When Peter Dixon and Megan Kessler renovated their home, they put in a rainwater tank and had it connected to the plumbing. They thought it their duty to do so, as both work in environmental management.
“We’d been arguing professionally to improve our river systems for years,” said Peter, “and we felt it was worth the extra cost.”
Peter and Megan live in the Sydney suburb of Granville. Although it’s been very dry there in recent times, their tank hasn’t run dry yet. Lack of space forced them to limit the tank capacity to 3000 L, but their large roof area helps them collect enough water every month for their suburban garden, washing machine and one of the toilets.
“While it’s drought conditions I keep the vegies going rather than growing,” said Peter. Although they’re using rainwater, they’re still bound by Sydney’s water restrictions because the tank has a top-up connection to the mains water supply.
When choosing a tank and a solar-powered pump, Peter and Megan had to do much of the research themselves, online. “It’s a pity there’s no good website that provides a one-stop shop for all the information you need about tanks, pumps, plumbing and so on,” Peter said.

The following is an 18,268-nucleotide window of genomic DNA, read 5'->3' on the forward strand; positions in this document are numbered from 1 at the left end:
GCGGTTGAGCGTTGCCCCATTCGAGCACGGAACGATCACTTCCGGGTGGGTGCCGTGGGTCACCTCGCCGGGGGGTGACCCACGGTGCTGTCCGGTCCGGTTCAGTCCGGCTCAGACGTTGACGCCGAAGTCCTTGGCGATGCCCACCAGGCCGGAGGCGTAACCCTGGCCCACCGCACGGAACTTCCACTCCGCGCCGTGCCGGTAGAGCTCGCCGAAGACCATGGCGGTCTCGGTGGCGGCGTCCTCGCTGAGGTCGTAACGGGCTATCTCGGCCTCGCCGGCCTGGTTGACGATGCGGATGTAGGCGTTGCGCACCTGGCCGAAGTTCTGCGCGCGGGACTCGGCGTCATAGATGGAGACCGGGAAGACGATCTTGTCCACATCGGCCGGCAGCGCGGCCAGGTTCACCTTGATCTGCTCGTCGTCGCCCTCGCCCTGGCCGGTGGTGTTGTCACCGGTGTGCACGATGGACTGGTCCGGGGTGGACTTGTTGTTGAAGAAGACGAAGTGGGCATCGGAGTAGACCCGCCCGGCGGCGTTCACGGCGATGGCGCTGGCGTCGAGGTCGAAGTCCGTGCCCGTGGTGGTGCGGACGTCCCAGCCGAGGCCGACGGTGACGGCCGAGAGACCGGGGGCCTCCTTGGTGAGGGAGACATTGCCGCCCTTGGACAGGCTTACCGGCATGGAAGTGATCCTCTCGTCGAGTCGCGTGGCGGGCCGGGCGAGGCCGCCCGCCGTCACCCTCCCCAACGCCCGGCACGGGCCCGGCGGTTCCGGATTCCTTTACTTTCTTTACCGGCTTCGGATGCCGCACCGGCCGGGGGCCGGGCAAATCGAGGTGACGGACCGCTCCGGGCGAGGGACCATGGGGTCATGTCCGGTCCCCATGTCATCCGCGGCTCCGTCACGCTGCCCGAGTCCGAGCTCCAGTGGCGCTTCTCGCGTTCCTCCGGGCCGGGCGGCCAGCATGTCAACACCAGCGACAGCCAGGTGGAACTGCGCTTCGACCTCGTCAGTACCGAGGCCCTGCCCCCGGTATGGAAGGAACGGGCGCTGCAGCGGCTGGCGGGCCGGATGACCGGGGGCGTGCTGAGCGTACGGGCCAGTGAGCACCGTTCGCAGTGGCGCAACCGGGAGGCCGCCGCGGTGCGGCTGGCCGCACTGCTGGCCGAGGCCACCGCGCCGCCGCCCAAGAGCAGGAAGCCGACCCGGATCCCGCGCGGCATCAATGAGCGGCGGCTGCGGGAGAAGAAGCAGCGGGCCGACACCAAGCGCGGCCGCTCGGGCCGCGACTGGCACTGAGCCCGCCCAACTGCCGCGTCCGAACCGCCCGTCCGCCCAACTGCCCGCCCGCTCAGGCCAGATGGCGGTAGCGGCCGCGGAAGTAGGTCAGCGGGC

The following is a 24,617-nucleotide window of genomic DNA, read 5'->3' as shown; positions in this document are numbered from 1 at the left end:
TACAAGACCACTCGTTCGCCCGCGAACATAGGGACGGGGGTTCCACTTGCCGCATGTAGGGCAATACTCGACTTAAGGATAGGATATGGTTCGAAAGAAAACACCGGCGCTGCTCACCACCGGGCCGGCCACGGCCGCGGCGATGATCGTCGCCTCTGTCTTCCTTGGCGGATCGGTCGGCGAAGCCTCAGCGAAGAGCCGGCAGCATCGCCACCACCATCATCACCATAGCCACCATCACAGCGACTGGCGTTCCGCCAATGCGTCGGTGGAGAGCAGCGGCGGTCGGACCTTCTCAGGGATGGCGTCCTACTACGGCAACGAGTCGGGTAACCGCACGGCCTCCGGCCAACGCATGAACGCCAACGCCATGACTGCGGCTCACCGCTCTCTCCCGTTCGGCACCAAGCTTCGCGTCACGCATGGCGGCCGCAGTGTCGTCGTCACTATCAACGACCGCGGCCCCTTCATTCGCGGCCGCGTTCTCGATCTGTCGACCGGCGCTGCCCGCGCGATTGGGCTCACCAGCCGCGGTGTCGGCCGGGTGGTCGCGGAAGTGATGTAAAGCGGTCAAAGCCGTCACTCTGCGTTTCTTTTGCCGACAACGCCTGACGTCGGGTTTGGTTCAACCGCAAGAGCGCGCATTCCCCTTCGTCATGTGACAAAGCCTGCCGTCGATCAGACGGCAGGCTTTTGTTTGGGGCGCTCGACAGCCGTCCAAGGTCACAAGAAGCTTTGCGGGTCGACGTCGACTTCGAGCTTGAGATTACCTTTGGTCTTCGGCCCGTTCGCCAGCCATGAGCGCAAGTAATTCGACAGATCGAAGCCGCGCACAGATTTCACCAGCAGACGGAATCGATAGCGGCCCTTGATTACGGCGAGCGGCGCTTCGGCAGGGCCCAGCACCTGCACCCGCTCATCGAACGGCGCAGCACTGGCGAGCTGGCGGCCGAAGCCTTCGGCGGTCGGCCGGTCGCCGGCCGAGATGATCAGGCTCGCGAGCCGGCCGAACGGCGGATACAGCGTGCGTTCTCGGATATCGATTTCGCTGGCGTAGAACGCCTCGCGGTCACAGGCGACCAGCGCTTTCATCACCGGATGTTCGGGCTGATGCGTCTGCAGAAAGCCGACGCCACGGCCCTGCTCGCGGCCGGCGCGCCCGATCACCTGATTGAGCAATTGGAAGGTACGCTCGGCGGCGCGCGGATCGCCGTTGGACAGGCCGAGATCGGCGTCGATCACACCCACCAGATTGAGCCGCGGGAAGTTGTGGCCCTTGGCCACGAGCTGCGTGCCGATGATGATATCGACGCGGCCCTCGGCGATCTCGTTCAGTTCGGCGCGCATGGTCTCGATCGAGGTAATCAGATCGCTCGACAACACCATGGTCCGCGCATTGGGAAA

He eventually found useful information on Sydney Water’s website, and a calculator on the Upper Parramatta River Catchment Trust’s website that helped him work out the tank capacity they needed (see more information
, for web addresses).
Since their renovations, when they also installed a water-efficient front-loading washing machine, Peter and Megan have been able to more than halve their water consumption from the mains supply.
“I feel bloody good about it,” said Peter, who in his working life has been educating people on how to lower their impact on the environment. “Living in an urban environment means I’ve had to adjust common solutions to limited space, and it helps me live what I preach.
“And it makes me think a lot about it. We’ve become more water-wise and reduced consumption in all aspects of our water use.”